Hi, this is my first post and I joined the community because I need help with a project layout.
I own a quite large collection of Nintendo Game & Watch machines and I restore a lot of them. One of the common problems in the multiscreen versions is the ribbon cable. Do to the ageing and wearing, the traces tend to broke or the conductive surface of the traces tend to disintegrate. This ribbon cables can’t be found anywhere and ones that are available are old ones removed from broken machines with the risk of failing because of the age.
I came out with an idea and found out that someone already has it and it’s to make a ribbon cable out of FPC/FFC. More reliable and durable.
I can’t put here the images because I’m a new member so I paste a link: old
I want to make a design layout to generate the gerber file so I can send it to pcbway.com to manufacture it. But I don’t really know how to achieve that. I first tried to create my own foot print and then draw it on the board editor, but I don’t know how to configure the layers and how to do the holes and traces. I also thought about create a DXF file in FreeCAD over the scanned original image and then import it to KiCAD but once again don’t know how to do it.
I think is a very easy work for a trained user but for me is a total riddle. I’m asking here if some one could help me doing it or at least give me some step by step tips so I can do it by my self.
A Symbol for the Mounting holes (or for whatever this holes are).
A Footprint for the connector?
A (unfinished) layout?
I suggest to draw all the copper on the F.Cu layer. The outline should be on Edge.Cuts and the holes should be NPTH.
You should add a F.Mask where you have the connector, as part of the Footprint. That means that there is no Soldermask where the connector is.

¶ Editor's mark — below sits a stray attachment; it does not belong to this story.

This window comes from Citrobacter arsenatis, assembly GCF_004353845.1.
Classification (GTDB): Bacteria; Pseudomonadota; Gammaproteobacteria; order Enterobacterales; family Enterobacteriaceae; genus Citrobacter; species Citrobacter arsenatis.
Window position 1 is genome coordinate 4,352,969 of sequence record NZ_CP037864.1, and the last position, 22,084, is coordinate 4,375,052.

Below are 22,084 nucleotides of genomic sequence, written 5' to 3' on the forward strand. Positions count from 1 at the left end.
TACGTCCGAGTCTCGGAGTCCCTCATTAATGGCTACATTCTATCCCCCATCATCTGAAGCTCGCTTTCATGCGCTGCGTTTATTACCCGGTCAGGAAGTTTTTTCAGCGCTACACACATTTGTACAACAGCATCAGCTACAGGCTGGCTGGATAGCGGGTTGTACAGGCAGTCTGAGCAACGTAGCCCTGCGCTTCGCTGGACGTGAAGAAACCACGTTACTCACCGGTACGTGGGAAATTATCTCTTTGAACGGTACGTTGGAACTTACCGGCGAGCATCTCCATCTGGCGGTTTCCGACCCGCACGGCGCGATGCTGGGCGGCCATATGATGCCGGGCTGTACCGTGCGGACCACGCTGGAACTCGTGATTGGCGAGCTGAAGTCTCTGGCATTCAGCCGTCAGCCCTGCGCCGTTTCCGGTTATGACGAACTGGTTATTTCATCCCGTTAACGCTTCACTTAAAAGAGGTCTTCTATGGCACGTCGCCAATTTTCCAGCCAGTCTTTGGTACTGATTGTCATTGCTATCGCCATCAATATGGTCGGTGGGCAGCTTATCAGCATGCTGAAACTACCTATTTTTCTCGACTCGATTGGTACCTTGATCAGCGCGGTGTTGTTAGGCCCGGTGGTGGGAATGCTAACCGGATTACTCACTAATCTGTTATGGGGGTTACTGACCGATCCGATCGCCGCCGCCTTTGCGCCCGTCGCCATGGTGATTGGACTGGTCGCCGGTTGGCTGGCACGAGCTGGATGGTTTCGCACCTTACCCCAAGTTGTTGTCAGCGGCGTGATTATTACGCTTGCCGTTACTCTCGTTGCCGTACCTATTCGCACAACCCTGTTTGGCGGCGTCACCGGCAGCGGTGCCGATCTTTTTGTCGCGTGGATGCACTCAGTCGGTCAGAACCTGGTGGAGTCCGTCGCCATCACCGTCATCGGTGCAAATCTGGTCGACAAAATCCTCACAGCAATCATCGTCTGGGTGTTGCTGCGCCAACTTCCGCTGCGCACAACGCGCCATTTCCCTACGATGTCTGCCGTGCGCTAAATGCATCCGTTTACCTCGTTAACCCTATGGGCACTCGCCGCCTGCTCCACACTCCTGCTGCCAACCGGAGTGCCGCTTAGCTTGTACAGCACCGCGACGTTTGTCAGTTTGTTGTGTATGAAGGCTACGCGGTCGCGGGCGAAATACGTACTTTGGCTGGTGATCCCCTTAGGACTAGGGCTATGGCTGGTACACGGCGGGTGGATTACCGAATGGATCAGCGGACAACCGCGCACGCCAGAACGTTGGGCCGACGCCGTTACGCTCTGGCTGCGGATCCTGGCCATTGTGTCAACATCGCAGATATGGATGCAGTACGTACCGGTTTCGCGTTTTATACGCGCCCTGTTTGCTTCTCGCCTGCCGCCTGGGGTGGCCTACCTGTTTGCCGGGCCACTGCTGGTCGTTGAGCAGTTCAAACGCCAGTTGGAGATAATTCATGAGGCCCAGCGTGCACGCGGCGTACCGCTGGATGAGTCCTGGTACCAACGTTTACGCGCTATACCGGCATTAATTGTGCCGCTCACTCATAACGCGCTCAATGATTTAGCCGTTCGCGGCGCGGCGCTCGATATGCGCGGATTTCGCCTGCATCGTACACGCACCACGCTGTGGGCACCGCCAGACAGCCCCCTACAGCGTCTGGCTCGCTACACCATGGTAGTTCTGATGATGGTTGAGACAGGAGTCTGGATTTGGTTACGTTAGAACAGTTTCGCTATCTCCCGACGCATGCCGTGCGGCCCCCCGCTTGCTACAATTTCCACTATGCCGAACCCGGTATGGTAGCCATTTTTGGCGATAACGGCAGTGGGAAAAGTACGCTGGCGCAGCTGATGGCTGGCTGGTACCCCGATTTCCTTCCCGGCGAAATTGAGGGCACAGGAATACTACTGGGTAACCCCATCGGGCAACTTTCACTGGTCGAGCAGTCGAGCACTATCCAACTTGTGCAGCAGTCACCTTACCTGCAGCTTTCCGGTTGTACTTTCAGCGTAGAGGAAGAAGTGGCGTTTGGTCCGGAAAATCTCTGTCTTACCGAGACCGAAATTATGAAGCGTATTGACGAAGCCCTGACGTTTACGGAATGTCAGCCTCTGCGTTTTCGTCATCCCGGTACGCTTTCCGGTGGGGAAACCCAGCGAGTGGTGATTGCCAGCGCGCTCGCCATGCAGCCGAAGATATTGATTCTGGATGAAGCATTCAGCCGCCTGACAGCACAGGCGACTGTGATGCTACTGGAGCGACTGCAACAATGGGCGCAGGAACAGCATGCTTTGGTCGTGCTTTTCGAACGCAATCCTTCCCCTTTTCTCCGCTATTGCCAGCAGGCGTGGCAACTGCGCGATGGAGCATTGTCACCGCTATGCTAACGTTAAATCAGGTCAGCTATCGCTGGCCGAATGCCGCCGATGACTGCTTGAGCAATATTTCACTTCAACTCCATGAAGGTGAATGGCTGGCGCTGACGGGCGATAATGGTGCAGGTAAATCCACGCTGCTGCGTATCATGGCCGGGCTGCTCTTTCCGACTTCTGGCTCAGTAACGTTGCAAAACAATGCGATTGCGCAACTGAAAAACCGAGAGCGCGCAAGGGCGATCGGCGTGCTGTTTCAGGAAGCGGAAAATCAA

Yes. When you create a footprint and place a pad, you can select in the pad settings if F.Mask should be applied or be kept unchanged. And you can draw primitives on F.Mask, if you draw something on F.Mask there will be no solder stop lack there.
I’d be a little worried about the reduction of width of the tracks from the contact pads to the covered track section.
In the original picture you showed the width of the two are the same.
In general, when you have flexible stuff, sudden changes in width and sharp corners tend to be prone to breakage due to stress concentration. If you really don’t want wider tracks, at least make a smooth teardrop which is significantly longer than the contact surface width.
Similarly, when you go around the holes you may need to reduce the width of the tracks slightly in case you use wide tracks, and there the transition in width should be gradual and smooth for best longevity of the part.
It’s just another circuit board. The traces are fairly wide, and end up in solder pads on each end.
No need for new footprints.
Then when you’ve rechecked the dimensions, submit it to a board fabricator that does flexible boards. You might think about niceties like plating the contacts.
It’s one layer.